In junior high they had a career day event and we were all suppose to write an essay on what we wanted to be. I told my parents I didn’t know what I wanted to be; they said start with what you are good at. Well I could draw and I was also very good at math. Drawing wasn’t likely going to allow me to make a living, but I realized with architecture both math and drawing were useful skills. I like to build stuff, so it was at that point in the 9th grade that I decided I wanted to be an architect.

Do you have any mentors?
    There are several in my life. Several teachers, including both my physics and geometry teachers at Travis High School and Alan Taniguchi both at UT and as a principal at his architectural firm.

In your 40-year career what are some things that have changed since starting in this business?

     The things that have changed that have affected the business have had a lot to do with the changes in Austin, with the sort of densification of Austin and the growth.

Are there any challenges you’ve encountered in the construction industry?
    So many that I cannot possibly list them.

How did you overcome them?
    Short answer: hard work.

What K&A commercial projects are most memorable to you?

    South Park Cinema; it was the first commercial theater in the world to incorporate THX sound. It also marked the beginning of a relationship with theaters in the US and abroad and was the first of many movie theaters we designed in Texas, Florida and other states. Another being Zachary Scott Theatre; my father was a fellow actor with Zach Scott, so designing what is now named the Whisenhunt Theatre at Zach was an important return to my roots in live theater. I conceived of the gargoyles at Zach, which raised $75K toward the cost of the building. There is also Drake Bridge pedestrian walkways and Pfluger Pedestrian Bridge. I have always striven to build connections north to south across Town Lake (now Ladybird Lake) and east to west across IH35.

How long have you been a part of the American Institute of Architects (AIA)?

    To be a member you have to be a registered architect. I got my degree and I became registered in late 1978 or 79. I had always been kind of anti-establishment, so it took some convincing for me to join the AIA, but once I got involved in it I came to really respect and believe in it.

Are you a part of any other organizations or committees?
    My current memberships are with the Austin Chapter AIA Urban Design Committee, Scenic Austin and Scenic Texas, Austin Pedestrian Advisory Council and its technical committee,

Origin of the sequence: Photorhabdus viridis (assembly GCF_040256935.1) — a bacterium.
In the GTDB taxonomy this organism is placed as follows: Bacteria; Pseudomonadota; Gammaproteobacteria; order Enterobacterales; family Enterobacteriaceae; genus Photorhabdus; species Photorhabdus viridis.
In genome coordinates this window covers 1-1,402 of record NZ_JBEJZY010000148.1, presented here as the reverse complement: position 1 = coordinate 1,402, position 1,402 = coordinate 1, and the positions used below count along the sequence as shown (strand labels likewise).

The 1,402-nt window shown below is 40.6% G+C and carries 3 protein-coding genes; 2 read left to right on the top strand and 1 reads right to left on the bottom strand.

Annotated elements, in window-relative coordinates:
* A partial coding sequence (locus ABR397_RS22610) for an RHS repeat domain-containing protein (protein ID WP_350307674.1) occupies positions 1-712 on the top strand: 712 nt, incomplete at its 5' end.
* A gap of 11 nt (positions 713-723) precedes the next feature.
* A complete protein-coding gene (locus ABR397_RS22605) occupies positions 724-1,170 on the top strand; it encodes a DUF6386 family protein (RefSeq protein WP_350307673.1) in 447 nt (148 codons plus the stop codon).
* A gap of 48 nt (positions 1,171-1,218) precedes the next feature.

Cherrywood Land Use and Transportation Committee, Mueller Transpiration Group, Berkman Working Group, Congress for New Urbanism, Friends of Austin Neighborhoods, Reconnect Austin, Alliance for Public Transportation and Environmental Democrats.

What do you do during your free time?
    The problem with that question is I have never been able to draw any lines between my private and public life. In general my friends and family are my clients. If I go visit with family I am always the one fixing the door or designing or building something for somebody. I spend a lot of my holiday and vacation times doing stuff like that. It’s what I enjoy. I think about everything through the lens of an architect and hopefully the betterment of the physical environment.

What is the future plan for K&A?

    I am ardently trying to figure out a successful way to transit ownership of the firm, so that my colleague Doug Powell becomes a co-owner of the new corporation and carries the kind of heritage of the firm forward. Over the years the goal has always been to have a balance of work among residential, commercial and institutional work. In the future my colleague’s hope is to develop models where we would actually have plans and people would be able to adapt them to different sizes. We can do a much higher volume of those kinds of works, probably in partnership with one or two builders. That’s part of the future that Doug sees and I am supportive of that. Also, I hope we can keep our place in the urban design area. I hope that through design, urban planning, retrofitting buildings and community involvement, the firm can remain a positive force in the community. –lv

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Lexie Velasquez lexie@constructionnews.net